This is a sweet and sad...dance of life...as performed by a bevy of unforgettable Southern belles...Poignantly coo-coo, the Ya-Yas...will prance, prick, ponder, and party their way into your future affections.

Customer Reviews

Most Helpful Customer Reviews

See All Customer Reviews

The Divine Secrets of the Ya-Ya Sisterhood 4.3 out of 5 based on 0 ratings. 207 reviews.
BANCHEE_READS More than 1 year ago
The companion of "Little Altars Everywhere," this book takes the vantage of the adult Sidda. Although she's become successful on the outside, the inside still trembles at the damage inflicted by her mother Vivi while growing up. In an attempt to help her daughter understand - and possibly restore their terribly damaged relationship - Vivi sends Sidda a scrapbook filled with "Ya-Ya-rabilia." As Sidda flips through the book and examines each item, the voices of Vivi and the other Ya-Yas explain the context which the item represents. Quickly, Sidda realizes that her mother was once young and full of hopes, which were dashed by her dour parents and a tragic death. If you aren't a big fan of flashbacks, this might not be the book for you. However, Wells seems to do a good job, moving seamlessly from past to present and back. I highly recommend giving it a try!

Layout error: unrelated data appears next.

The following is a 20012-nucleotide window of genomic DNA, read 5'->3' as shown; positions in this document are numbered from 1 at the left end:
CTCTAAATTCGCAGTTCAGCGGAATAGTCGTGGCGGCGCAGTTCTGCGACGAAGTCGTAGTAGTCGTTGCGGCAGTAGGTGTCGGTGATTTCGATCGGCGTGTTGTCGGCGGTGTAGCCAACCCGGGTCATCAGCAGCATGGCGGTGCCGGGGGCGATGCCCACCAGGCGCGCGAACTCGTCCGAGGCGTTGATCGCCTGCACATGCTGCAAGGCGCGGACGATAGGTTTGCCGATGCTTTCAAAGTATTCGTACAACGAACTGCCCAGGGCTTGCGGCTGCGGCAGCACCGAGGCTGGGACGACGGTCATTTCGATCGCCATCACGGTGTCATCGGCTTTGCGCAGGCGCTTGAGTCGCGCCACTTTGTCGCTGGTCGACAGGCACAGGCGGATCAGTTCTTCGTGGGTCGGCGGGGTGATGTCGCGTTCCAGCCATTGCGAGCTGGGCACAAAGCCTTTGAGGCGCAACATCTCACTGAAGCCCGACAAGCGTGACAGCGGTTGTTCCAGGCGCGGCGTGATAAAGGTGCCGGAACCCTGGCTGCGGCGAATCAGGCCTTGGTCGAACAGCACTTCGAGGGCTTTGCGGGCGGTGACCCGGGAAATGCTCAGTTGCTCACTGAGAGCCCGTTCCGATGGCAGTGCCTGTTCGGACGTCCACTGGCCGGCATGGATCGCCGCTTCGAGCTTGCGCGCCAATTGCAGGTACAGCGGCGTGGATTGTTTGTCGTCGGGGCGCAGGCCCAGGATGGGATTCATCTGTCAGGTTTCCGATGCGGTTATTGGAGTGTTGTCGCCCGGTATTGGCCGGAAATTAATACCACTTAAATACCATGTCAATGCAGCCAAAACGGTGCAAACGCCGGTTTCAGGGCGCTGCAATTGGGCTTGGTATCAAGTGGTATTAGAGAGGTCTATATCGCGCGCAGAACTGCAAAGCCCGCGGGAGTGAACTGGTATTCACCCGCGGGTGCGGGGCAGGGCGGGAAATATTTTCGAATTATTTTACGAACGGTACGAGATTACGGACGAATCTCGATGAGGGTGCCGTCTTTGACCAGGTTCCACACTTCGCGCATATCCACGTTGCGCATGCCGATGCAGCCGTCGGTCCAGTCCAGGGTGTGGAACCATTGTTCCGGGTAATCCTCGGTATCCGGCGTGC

Anonymous More than 1 year ago
I first read this book when I was about 16 year old and it will always be a part of me. It's an incredible story of the bond between friends and family written in such a way that as it's read the reader becomes a part themself. I recommend this book to everyone. It is an amazing story.